Charles Atkins smiles and chuckles. “Wow, it’s a big difference,” the Renton resident says of the gas prices at Fred Meyer in Renton, which on this early February day are $1.83 a gallon. He has three cars to fill with gas – one apiece for himself, his wife, and his son, all of whom work in Seattle and spend a good portion of their time driving. “I don’t really add it up … but I’d guess I’m saving at least $300 a month on gas.”

Graphic by Mike Forbush

Graphic by Mike Forbush

Atkins, a 57-year-old merchant mariner with Overseas Shipholding Group, says much of the savings he has enjoyed on gasoline have gone toward paying bills. But he’s also loosened his spending belt, particularly on gasoline itself. When prices were high, he says, the family would opt for public transit rather than $4-plus gasoline. “Sometimes we just had to park one car because we didn’t have enough money to put gas in it,” he says.

If Atkins was saving $300 a month on gasoline, he was on the high end of those reaping benefits from the plunge in fuel prices. Nevertheless, the projected savings for all Americans are significant. Though fuel prices have risen significantly from their January trough, the Energy Information Administration estimates fuel prices will average $2.33 a gallon this year and Americans will spend on average $750 less on fuel in 2015 than they did in 2014.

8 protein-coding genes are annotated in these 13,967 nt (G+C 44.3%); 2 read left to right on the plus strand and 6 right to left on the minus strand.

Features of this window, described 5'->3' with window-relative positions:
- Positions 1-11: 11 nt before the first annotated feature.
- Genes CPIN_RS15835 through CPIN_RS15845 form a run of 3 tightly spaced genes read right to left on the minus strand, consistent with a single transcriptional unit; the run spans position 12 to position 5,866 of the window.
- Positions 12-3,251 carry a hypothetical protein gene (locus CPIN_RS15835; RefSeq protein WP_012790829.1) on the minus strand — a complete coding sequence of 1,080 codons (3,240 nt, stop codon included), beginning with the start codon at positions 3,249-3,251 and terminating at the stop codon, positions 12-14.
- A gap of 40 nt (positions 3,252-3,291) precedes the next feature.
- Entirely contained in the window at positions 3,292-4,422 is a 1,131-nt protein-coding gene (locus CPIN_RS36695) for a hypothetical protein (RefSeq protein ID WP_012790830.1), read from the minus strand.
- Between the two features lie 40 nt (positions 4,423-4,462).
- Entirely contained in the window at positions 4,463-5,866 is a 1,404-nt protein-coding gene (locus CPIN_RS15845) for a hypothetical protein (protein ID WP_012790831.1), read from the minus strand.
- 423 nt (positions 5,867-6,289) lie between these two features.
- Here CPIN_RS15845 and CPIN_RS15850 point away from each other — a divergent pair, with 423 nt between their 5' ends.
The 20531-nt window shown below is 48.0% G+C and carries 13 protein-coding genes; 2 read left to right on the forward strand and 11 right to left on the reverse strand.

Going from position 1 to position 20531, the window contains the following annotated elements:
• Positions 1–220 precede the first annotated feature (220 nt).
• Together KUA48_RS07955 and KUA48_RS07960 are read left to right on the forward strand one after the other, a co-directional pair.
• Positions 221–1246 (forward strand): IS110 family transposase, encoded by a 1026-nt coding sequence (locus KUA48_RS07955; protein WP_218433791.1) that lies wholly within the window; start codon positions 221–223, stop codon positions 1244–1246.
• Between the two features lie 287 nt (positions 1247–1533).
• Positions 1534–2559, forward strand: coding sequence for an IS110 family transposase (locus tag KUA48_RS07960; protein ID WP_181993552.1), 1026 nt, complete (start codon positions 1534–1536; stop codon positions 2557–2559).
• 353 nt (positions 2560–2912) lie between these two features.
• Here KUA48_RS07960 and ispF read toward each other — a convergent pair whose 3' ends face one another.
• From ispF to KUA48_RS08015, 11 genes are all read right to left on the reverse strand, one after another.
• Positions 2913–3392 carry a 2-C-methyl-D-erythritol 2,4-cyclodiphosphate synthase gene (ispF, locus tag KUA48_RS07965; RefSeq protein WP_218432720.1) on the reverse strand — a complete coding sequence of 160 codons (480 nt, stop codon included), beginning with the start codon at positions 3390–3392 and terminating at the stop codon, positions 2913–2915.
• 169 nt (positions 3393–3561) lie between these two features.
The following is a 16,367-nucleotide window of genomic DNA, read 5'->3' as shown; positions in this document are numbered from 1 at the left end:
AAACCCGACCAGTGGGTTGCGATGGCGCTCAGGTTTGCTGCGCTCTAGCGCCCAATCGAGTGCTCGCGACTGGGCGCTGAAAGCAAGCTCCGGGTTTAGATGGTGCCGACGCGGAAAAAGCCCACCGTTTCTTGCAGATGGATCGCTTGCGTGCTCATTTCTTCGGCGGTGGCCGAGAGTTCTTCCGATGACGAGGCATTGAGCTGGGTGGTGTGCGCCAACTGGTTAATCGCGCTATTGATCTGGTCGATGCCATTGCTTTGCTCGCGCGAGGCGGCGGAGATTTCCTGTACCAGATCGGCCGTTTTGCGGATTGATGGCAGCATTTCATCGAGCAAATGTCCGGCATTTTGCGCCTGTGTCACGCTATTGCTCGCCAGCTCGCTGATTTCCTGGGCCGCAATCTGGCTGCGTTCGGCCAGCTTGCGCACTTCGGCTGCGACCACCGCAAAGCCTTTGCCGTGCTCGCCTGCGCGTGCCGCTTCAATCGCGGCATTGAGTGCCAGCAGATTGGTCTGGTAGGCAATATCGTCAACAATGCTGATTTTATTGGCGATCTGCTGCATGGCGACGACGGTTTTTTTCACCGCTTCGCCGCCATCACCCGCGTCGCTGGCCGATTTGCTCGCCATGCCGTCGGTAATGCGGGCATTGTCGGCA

“Some economists have talked about gas prices this low as being the equivalent of a tax cut, so you can think about these prices as the equivalent of a $75 billion to $100 billion tax cut for U.S. consumers,” says King County Chief Economist David Reich.

That $750 affects each person differently. According to the Bureau of Labor Statistics’ latest Consumer Expenditure Survey, the middle quintile of earners — those making between roughly $35,000 and $75,000 a year — spent 6.2 percent of their income on gasoline in 2013. Those making between $18,000 and $35,000, the next lowest quintile, spent 5.7 percent of their income on fuel. The richest 20 percent of Americans, those making more than $95,000 a year, spent 4.1 percent of their income on fuel, the lowest by a full percentage point.